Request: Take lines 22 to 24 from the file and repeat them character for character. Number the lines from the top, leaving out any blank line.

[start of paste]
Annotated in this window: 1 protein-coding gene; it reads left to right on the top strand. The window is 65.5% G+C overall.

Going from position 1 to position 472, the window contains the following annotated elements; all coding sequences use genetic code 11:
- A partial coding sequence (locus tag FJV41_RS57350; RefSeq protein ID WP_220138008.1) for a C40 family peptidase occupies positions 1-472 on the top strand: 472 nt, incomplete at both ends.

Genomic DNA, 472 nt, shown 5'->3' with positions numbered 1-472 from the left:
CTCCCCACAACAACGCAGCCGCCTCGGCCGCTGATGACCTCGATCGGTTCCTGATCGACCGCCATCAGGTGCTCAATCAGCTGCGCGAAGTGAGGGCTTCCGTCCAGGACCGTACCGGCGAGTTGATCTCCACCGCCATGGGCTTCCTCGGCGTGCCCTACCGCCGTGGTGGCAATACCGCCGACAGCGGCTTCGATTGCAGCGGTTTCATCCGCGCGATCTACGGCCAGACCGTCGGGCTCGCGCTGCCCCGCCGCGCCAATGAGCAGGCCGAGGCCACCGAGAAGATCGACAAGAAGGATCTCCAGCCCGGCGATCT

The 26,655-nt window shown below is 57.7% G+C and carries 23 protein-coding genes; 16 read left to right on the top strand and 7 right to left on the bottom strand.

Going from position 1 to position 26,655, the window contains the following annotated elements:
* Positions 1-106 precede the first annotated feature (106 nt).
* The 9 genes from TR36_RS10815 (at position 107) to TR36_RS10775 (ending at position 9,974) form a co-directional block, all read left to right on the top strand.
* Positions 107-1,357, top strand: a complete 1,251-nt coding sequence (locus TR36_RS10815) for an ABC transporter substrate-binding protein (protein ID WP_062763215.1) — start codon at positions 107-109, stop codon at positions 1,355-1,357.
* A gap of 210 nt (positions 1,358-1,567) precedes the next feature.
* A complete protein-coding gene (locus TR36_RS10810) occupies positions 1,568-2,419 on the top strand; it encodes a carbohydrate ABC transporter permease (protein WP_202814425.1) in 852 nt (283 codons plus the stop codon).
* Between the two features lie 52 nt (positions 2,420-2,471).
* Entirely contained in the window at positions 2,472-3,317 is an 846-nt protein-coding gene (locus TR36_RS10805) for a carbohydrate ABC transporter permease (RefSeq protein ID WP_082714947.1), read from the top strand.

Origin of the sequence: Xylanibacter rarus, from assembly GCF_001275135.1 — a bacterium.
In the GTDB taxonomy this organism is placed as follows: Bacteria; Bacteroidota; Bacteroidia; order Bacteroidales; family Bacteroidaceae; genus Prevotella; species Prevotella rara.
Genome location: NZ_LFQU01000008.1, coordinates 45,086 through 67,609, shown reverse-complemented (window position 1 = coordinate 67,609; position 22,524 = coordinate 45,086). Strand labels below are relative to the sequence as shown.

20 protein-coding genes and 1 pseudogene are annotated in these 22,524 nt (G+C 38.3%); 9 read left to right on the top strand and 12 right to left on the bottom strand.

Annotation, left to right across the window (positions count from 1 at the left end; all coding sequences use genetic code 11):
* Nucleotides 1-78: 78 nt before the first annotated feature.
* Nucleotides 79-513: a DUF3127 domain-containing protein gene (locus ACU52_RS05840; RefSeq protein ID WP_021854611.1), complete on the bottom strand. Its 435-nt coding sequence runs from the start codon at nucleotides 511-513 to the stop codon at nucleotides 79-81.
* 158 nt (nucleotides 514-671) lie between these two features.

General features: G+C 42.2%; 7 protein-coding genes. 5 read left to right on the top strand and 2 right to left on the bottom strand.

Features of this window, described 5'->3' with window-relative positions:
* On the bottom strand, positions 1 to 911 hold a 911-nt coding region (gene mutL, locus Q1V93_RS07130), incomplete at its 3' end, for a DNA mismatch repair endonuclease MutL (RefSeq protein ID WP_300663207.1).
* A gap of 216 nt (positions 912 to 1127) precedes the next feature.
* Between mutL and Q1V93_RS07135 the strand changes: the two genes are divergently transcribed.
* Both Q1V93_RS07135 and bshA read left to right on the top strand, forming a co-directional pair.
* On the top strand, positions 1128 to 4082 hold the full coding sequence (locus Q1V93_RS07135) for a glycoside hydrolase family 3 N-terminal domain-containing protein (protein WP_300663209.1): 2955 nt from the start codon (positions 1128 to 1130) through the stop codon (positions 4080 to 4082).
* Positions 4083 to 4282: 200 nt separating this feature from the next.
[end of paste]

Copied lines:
* 158 nt (nucleotides 514-671) lie between these two features.

General features: G+C 42.2%; 7 protein-coding genes. 5 read left to right on the top strand and 2 right to left on the bottom strand.

Features of this window, described 5'->3' with window-relative positions: